Filmmaker John Milius once said of film: “If you want to be honest, film is like sex — if I had three dollars, that would make all the difference.” But how much?
It varies greatly.
A film degree in a major program such as film studies at Cal State Fullerton offers students the privilege of working alongside pros such as Steven Spielberg, Tom Hanks, Robert De Niro, Brad Pitt, Dustin Hoffman and Woody Allen. It also allows students to focus on a specific genre or style of filmmaking and gain access to world-class resources such as film school courses, the film festival circuit, and the Sundance Institute. But how much does a class with film degree holders cost?
How Much Does the Film Industry Pay? With tuition and tuition fees costing California student students around $15,000 per year, many students are unable to afford film programs of any kind.
“While film arts programs are not cheap, when they have the opportunity, you do see many of California’s top directors are working with students in these programs,” says Milius. “The problem is, you need to live up to these standards. It’s not cheap.”
As well as having students from the state and the country pay to attend film school, those aspiring artists who do become full-fledged film professionals must take on extra jobs as producers to fund their studies, as well as make their living as directors and writers. As such, not everyone chooses to go to film school. If you cannot afford a film degree, your only option could be to pursue an arts degree, such as journalism or performance.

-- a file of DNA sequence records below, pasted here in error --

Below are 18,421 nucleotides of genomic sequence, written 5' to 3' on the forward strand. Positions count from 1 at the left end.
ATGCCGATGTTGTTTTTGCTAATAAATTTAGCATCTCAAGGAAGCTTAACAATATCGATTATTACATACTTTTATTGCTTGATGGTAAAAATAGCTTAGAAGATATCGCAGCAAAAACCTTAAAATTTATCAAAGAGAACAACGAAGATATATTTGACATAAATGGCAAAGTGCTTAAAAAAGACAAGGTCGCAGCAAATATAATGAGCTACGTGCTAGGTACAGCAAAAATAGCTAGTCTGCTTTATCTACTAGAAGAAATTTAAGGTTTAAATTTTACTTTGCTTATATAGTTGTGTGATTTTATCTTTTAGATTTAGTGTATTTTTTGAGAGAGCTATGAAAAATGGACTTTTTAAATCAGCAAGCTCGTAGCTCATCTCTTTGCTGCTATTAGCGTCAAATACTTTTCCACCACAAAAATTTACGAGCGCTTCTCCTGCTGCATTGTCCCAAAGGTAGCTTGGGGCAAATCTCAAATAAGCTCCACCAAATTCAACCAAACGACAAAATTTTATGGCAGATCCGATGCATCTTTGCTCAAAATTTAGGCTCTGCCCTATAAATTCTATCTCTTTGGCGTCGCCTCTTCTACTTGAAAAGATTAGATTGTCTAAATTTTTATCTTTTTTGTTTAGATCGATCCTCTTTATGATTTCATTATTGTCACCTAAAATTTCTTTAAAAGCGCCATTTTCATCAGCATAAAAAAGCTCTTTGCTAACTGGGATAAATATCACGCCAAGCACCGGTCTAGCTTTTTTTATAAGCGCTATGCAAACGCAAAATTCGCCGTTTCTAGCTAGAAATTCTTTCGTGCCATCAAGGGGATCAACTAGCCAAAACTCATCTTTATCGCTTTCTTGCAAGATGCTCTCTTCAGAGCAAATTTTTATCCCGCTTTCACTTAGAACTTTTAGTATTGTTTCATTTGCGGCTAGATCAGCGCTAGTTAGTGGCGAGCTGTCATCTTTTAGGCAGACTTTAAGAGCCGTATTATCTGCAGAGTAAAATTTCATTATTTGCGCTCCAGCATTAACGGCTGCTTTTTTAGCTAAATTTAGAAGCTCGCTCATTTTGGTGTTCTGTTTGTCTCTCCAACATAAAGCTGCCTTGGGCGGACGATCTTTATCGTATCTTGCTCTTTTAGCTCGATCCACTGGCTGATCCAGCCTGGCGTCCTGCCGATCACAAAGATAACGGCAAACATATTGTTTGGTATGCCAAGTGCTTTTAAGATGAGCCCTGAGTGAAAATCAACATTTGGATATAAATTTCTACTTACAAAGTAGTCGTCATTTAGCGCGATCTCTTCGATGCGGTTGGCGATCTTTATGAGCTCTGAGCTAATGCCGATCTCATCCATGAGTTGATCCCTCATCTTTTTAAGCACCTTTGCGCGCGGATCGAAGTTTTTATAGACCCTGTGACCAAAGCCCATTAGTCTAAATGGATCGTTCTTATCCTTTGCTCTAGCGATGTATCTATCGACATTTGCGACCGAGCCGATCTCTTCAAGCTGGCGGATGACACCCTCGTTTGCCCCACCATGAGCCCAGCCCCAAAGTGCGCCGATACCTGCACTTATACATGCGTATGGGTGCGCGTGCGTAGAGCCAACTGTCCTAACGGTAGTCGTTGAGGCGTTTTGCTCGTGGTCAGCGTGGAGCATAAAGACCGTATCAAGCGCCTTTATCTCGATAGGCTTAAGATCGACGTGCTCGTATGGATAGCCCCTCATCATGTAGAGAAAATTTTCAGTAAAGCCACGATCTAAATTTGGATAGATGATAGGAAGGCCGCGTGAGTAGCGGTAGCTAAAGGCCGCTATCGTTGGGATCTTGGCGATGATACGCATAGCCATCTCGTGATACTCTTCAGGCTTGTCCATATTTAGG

“I don’t think there is a magic bullet for film arts degrees,” Milius says. “I think there is enough for me to tell anyone who wants to pursue a degree in film arts. But it is not cheap.”
How Much Does the Film Industry Pay? Film industries pay thousands of dollars per year for production assistants and additional crew, and even hundreds of dollars a month for salaries, to get to film school. In 2017, the average production salary for an assistant director was around $65,000, according to the Hollywood Reporter.
“I really can’t justify [going to film school] in America,” admits actor and director, James McAvoy. “You have to work very hard for that.”
And in case you’re wondering whether filmmakers can have a cushy life for the money, Milius believes
12 stages of filmmaking, filmmaking where to start, filmaker, movie credit roles, filmmaking app